Somalia's opposition factions are expected to soon hold face-to-face talks in Yemen. The opposition split over the signing of a controversial peace agreement last month. The talks follow recent comments by the principle Islamist signatory to the agreement who said the opposition will unite against the government if Ethiopian troops do not leave Somalia within four months. VOA correspondent Alisha Ryu reports from our East Africa Bureau in Nairobi.
In a telephone interview from the Somalia opposition group's base in Asmara, Eritrea, Islamist cleric Sheik Hassan Dahir Aweys tells VOA that representatives from his faction and allies of Sheik Sharif Sheik Ahmed have received permission from the Yemeni government to hold direct talks in Sana'a.
Aweys, who is influential among some clan and radical Islamist insurgents in Somalia, says he is not planning to attend the meeting. But he says he is ready to support whatever agreement is reached between the two sides.
The Islamist leader says the opposition Alliance for the Re-liberation of Somalia (ARS) requested the meeting, because there are issues to discuss and Somalis often resolve differences by talking. He says everyone is expected to abide by what the majority decides.
Aweys and other hardliners in the alliance stayed away from U.N.-sponsored peace talks in Djibouti that led to the June 9 signing of an agreement between the more moderate Ahmed and the transitional federal government.
Opposition hardliners rejected the peace deal.
It stipulates that Ethiopian troops, who have backed the Somali transitional government since late 2006, would withdraw within 120 days if a U.N. stabilization force of sufficient strength is in place to replace them. Hardliners argue the agreement should have called for Ethiopians to withdraw immediately. They have threatened to remove Ahmed as chairman of the ARS for participating in the peace process.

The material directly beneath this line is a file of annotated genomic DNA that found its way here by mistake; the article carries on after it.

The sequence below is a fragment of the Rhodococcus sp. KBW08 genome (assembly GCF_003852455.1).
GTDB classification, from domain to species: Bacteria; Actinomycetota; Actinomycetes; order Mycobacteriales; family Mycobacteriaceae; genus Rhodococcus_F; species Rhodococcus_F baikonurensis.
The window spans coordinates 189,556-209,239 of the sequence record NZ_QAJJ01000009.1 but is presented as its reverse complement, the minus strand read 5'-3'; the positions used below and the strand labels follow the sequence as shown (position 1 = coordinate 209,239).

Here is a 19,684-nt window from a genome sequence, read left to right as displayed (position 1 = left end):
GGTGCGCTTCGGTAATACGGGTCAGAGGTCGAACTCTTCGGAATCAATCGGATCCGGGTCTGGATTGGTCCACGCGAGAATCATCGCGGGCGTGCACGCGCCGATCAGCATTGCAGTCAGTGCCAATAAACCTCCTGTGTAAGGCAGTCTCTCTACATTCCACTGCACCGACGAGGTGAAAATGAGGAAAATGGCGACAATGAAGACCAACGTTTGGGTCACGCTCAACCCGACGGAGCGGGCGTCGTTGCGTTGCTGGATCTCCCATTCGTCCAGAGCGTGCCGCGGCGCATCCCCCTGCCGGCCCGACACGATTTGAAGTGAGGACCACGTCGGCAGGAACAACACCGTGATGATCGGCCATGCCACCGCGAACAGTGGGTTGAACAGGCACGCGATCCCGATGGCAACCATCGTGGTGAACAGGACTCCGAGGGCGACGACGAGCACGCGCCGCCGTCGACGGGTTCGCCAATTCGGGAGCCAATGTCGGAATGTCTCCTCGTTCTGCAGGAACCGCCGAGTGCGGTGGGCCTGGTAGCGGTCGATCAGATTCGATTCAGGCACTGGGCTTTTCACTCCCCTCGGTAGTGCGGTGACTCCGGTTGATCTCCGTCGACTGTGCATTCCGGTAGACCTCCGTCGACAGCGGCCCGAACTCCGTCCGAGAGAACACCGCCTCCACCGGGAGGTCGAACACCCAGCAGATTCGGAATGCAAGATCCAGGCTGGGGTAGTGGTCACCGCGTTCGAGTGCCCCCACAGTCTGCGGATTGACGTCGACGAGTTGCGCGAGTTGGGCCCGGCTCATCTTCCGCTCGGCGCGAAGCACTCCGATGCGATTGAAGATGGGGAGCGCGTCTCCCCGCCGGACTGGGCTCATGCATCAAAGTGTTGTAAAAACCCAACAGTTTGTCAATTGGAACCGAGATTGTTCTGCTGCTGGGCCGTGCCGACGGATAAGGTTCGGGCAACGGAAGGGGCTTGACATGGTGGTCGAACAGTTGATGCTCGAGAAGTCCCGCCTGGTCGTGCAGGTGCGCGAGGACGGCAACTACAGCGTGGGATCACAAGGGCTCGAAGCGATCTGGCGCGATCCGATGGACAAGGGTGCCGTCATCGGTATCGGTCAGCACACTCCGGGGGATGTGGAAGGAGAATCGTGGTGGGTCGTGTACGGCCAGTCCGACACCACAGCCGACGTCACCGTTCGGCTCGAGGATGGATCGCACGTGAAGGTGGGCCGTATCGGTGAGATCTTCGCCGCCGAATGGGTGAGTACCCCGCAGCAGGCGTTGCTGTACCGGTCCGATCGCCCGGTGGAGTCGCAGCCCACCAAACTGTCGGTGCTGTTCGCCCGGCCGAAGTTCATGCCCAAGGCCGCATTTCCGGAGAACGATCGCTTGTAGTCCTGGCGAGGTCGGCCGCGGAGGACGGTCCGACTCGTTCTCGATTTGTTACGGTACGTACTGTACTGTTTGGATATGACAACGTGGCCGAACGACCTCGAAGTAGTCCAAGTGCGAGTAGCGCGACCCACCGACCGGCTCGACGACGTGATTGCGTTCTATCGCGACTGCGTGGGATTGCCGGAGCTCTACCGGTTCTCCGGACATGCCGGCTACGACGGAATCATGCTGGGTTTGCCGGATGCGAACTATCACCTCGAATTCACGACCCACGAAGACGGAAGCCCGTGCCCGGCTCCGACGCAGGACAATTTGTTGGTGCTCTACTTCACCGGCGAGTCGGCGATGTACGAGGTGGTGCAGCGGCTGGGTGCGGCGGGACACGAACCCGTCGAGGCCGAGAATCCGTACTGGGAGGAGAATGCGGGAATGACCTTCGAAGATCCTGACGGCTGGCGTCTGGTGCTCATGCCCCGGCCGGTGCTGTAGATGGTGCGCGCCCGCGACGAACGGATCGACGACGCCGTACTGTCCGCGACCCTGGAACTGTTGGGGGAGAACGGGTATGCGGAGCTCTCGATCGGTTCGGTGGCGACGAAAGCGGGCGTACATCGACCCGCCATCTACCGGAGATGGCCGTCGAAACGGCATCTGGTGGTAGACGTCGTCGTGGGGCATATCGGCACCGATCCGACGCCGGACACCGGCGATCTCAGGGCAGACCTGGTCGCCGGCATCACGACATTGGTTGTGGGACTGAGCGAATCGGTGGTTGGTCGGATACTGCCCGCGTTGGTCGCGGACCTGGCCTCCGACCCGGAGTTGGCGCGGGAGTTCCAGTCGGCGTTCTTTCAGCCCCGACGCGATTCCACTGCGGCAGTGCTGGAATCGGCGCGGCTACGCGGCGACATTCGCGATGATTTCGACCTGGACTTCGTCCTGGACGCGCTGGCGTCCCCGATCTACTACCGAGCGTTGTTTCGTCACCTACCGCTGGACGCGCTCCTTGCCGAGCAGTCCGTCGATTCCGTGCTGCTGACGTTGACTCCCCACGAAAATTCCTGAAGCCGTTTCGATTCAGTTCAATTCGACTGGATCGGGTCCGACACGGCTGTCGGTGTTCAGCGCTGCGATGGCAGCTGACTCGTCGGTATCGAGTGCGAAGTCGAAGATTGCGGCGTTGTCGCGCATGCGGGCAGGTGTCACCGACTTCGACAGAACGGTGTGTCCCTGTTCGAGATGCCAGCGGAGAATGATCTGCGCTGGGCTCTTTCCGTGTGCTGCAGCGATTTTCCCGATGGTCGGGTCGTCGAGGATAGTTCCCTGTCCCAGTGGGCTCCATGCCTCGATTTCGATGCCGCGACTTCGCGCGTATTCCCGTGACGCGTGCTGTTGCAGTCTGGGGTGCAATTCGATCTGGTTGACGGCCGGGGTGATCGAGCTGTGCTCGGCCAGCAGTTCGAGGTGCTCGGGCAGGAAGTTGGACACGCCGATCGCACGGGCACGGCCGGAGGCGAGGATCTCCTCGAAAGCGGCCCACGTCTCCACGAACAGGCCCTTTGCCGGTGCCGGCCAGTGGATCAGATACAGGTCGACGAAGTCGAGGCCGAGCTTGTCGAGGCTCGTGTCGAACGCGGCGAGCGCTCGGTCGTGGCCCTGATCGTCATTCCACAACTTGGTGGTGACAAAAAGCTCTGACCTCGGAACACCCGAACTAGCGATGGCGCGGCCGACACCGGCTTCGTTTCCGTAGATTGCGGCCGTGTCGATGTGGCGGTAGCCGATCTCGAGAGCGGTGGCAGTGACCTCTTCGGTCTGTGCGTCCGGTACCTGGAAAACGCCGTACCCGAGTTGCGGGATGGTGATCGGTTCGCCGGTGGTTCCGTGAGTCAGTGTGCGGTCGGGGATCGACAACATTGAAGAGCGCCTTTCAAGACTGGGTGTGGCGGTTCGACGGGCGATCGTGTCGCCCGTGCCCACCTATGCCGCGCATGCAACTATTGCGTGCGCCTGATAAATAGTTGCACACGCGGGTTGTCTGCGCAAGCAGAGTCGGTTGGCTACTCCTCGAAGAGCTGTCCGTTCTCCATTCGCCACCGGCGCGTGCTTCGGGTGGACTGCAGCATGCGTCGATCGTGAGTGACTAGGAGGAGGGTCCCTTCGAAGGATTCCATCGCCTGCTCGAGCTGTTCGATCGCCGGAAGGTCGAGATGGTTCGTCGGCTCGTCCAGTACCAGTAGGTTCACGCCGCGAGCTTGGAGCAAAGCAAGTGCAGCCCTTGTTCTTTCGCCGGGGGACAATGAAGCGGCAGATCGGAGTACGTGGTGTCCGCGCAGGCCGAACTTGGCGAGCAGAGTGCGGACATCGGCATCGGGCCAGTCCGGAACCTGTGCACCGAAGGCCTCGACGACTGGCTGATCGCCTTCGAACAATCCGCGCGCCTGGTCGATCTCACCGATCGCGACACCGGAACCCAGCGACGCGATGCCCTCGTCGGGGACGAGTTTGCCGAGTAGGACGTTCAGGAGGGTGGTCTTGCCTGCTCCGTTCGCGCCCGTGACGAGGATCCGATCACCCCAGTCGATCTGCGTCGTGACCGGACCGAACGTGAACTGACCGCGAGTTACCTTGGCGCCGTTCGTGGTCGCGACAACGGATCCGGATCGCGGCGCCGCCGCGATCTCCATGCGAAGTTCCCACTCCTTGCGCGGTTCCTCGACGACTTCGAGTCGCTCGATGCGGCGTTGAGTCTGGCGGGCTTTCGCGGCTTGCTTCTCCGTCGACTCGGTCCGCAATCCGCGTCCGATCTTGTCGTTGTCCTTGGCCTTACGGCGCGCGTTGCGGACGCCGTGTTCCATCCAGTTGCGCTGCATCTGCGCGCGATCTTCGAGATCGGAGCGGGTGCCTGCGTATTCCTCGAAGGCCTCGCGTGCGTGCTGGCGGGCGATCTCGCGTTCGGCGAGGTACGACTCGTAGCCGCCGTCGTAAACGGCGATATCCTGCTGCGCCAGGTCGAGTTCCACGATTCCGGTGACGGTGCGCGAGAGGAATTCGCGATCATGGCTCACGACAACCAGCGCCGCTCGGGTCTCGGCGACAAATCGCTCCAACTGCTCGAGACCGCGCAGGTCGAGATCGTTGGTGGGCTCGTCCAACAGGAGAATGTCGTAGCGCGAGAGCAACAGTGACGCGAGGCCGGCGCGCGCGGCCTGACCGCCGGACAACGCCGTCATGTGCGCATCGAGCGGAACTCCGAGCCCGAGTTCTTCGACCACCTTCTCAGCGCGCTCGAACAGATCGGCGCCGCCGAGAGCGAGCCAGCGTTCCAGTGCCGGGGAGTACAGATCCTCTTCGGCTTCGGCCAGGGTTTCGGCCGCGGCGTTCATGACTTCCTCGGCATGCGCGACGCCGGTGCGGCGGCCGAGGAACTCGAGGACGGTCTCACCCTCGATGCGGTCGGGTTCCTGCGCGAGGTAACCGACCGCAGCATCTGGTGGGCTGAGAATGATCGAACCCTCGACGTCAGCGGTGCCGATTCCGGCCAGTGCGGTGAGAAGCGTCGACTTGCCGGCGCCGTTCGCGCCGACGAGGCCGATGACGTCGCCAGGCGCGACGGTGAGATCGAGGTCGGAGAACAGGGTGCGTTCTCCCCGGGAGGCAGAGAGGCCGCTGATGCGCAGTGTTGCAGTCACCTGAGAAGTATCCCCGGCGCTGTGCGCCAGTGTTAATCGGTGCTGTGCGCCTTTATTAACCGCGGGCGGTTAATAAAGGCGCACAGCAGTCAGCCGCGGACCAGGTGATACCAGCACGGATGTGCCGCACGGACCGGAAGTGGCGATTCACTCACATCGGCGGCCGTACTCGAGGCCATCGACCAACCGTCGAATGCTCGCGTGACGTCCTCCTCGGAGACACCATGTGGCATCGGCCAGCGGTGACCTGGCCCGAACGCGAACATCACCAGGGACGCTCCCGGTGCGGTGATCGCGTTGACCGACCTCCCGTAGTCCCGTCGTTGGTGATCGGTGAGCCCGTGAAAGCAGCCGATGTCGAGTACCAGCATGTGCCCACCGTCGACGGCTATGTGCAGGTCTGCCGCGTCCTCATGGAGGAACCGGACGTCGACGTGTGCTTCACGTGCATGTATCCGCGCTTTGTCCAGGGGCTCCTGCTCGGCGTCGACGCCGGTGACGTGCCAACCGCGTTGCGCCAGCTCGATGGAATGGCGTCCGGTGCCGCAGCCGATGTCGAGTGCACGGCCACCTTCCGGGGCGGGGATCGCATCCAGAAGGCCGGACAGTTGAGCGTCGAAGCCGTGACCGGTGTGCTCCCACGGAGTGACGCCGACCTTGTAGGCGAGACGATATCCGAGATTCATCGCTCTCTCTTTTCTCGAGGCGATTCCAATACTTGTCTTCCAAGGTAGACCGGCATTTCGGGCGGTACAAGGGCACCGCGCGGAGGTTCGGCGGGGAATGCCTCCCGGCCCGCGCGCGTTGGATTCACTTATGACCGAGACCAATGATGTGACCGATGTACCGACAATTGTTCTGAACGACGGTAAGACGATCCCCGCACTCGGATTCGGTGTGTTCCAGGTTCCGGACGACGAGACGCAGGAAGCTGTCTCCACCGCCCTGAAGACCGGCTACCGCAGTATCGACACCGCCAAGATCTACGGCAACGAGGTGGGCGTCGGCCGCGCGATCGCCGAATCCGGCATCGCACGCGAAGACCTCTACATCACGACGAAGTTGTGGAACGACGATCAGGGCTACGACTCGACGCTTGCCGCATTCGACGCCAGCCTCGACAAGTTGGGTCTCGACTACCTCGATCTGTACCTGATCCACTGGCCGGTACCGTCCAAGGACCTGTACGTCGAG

U.S.-based Horn of Africa observer and commentator Professor Michael Weinstein says Ahmed has recently made comments that suggested he was eager to prove to Somalis that the opposition alliance is intact and that a clear timetable for an Ethiopian withdrawal has been set.
"He said that we are all on the same page in the ARS. We all want the Ethiopians out. We will liberate by negotiations, but if that does not work, we will rejoin the armed resistance and we are confident that if we liberate by negotiations, the militant faction of the ARS will join us. So it is all depending on 120 days, according to Sheik Sharif," he said.
Weinstein says Ahmed's comments may have helped soothe some of the anger, allowing an opposition reconciliation meeting to take place in Yemen. But he says Ahmed's words are deeply troubling for the international community, which must now find a way to quickly deploy a sizeable stabilization force in Somalia to keep the country from plunging further into violence.
Fighting between insurgents and Ethiopian and government troops for the past 18 months has killed more than 85-hundred people, displaced more than one million others, and has left Somalia in the midst of what the United Nations says is the biggest humanitarian crisis in the world.
Another armed Somali group which boycotted the talks in Djibouti, the Shabab, has not yet commented on the peace deal. Its leaders have long maintained that the Shabab, recently designated as a terrorist group by the United States for having ties to al-Qaida, would continue fighting until all Ethiopians left Somali soil.